[Leveling and Class Variation]

I have always hated the concept of minor classes lead to bigger and better classes. Lineage 2 epitomizes the failures of this concept.  Anyone that enjoys making multiple characters will be displeased with the fact that if you want to create multiple casters, you will have to level from 1-20 the exact same way with the exact same abilities, doing the exact same quests, in the exact same newbie area. Once you have accomplished the level 1 to 20 newbie experience there is simply no reason to ever do it again other than you are forced to if you decide to create a new character.

Thankyfully the level 1-20 experience can go pretty fast if you rush it, and you will. Now you are out of the training zone and off to more of the same? As I hit 30 I wonder, still more of the same? Of course its the same kind of boring quests or grind as you have done for the first 30 levels. So where is this PvP my friend was talking about.


The only PvP that I have seen has been when a random stranger attacked me so I decided to fight back. I died due to not using soul shots of my appropriate level because I simply refuse to use a consumable on every attack and to be honest it is the only way to make the game challenging at all is to not use soul shots. As I respawn I find that no npc will talk to me and thats when I notice that my name is purple. I ask around and I am quickly informed that I am an asshole PKer and that I must farm mobs to remove bad karma and to top it off, I do not get exp for those kills. This blows me away. I get ganked and defend myself and now I must suffer a penalty. With the frustration of this and the fact that this guy also whacked my pet, which is causing me to be constantly spammed by a "your pet doesnt have suffiencient hitpoints to do that" message at such a rate that it is near impossibly to communicate with anyone, this concludes my voyage into what I was told was " A PvP game"...

Rift: A PvPers perspective...

Posted by t0nyd Monday March 28 2011 at 11:04PM
Login or Register to rate this blog post!

As the title states, PvP is what I enjoy doing and that isnt to say that I dislike PvE. I do enjoy a bit of PvE now and then to break up the chaotic mess that PvP usually is in most games. With that said...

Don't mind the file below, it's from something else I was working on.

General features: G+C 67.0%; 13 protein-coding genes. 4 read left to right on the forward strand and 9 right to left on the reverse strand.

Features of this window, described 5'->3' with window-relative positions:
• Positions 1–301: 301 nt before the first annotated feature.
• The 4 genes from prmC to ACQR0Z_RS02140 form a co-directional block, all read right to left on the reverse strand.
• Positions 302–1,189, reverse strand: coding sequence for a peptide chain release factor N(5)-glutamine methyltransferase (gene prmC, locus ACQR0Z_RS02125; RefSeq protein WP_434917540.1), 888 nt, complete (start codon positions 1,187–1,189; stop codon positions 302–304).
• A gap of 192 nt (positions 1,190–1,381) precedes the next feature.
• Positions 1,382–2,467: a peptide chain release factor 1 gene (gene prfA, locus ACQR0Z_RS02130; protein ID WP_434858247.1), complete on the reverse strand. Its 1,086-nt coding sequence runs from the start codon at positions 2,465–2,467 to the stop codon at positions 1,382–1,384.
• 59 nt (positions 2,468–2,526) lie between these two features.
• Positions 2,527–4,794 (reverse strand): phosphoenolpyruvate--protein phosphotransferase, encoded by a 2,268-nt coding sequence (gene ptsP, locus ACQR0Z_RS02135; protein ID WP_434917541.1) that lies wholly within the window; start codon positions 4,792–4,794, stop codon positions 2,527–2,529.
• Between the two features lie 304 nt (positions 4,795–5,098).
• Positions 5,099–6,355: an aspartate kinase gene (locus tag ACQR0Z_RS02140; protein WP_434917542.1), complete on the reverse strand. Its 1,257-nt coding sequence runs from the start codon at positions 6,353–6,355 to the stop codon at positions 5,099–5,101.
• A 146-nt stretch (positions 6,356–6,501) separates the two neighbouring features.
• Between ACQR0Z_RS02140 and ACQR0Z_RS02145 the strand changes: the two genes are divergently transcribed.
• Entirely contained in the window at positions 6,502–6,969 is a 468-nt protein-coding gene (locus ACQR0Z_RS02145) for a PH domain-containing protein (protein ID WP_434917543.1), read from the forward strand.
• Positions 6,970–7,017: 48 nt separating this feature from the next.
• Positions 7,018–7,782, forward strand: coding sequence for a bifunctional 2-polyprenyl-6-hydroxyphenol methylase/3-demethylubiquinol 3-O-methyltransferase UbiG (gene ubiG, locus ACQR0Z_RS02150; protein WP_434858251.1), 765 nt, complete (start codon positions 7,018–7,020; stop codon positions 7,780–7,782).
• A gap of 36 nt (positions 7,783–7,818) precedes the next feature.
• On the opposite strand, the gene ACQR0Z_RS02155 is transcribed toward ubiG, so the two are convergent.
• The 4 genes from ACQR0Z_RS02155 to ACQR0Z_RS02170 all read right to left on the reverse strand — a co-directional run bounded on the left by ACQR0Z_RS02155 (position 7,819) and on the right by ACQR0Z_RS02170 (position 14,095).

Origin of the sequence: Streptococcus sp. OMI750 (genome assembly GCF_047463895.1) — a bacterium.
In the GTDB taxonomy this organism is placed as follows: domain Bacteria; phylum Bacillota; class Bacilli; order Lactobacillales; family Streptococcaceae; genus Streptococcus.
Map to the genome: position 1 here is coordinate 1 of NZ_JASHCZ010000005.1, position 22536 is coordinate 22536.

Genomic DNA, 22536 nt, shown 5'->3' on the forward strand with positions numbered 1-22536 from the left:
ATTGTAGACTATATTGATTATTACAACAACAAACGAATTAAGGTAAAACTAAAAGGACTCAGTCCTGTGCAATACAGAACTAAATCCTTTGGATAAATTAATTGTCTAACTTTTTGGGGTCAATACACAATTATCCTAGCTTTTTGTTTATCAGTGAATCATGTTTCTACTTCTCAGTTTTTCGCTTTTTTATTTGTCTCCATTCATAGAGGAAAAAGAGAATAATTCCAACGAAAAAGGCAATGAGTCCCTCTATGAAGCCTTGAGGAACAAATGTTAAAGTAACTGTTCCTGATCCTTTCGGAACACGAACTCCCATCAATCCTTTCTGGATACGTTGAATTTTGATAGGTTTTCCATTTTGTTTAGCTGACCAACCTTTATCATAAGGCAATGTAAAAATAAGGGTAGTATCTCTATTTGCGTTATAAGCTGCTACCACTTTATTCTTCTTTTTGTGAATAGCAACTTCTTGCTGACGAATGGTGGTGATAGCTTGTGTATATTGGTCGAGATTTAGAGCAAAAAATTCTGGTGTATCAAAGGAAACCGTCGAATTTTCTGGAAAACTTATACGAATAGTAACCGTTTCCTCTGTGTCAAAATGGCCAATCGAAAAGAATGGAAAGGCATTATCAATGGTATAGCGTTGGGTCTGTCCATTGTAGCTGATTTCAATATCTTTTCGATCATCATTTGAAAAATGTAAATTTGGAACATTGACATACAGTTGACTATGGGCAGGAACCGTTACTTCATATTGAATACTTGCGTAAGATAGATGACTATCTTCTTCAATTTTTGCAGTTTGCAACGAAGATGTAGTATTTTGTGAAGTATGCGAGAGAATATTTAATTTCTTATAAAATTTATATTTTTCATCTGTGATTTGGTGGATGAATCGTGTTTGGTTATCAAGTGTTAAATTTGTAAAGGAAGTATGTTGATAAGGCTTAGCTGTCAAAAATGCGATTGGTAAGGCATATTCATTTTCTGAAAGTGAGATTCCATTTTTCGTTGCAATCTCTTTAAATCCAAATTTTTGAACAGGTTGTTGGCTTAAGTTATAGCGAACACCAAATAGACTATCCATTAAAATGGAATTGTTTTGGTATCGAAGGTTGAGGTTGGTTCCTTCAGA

War Fronts

 In my humble opinion, War Fronts are mostly a waste of time. I do enjoy a bit of scenario based PvP but the first few War Fronts that you are presented with, offer little to no interesting mechanics. Grab this and hold it to win or hold these points on the map to win. I hate to say it but I miss the simplicity of the old DAoC Battlegrounds. Even though the Battlegrounds in DAoC were instances, it still gave you the feeling of accomplishing something when you conquer and defend the keep that sits in the middle of the map. It is also nice to have an area to PvE and Quest as well as PvP. I do not mind capture the flag, I just do not believe that should be the primary and only option for early to mid level PvP. Warfronts are simply not enough.



 With the lower levels, equipment does not matter that much and in my opinion, this is a good thing. As you level, gear becomes an important factor when determining your PvP viability. With early to mid level PvP being based solely on War Fronts and War Fronts offering little to no viable equipment rewards, this leaves you in an awkard position, forcing you to either quest, craft, or run rifts for gear. I am not totally opposed to gaining gear through PvE but the gear obtainable in PvP is simply not incentive enough nor will it keep you competitive with PvErs. In the 1st bracket of PvP you can expect to get maybe two items, a helmet being one of them, thus leaving most item slots open for craftable or farmed gear. I am not a raider nor do I want to be forced to run raids to be competitive in PvP as I dont expect PvErs to be forced into PvP to be competitive in PvE.



 For the most part I am at a complete loss when it comes to the mentallity of the developers concerning the Soul system. In low level PvP, if you cant self heal, dont participate. In late level PvP, if you have mana, do not participate. These two things seem to be the general ruls of PvP.

 In low level PvP it is very simple to excel. Create a cleric and combine some offensive aspect of inquisitor with some healing aspects of warden and a shield. You are damn near unkillable while spreading dots and hots accross the battlefield. Depending how far you go into inquisitor or Warden will determine if you focus on healing or dpsing. Funny enough, I almost always end up in the top 5 on healing and damage output. With healing and damage output being so readily available in one spec, why spec anything else. There is but one reason to spec anything but a cleric, most clerics simply cant kill other clerics unless you have half an hour to waste. This leads to most victorious teams consisting of 75% cleric and 25% cleric killers. Cleric killers being mana drainers and this leads to higher level PvP problems.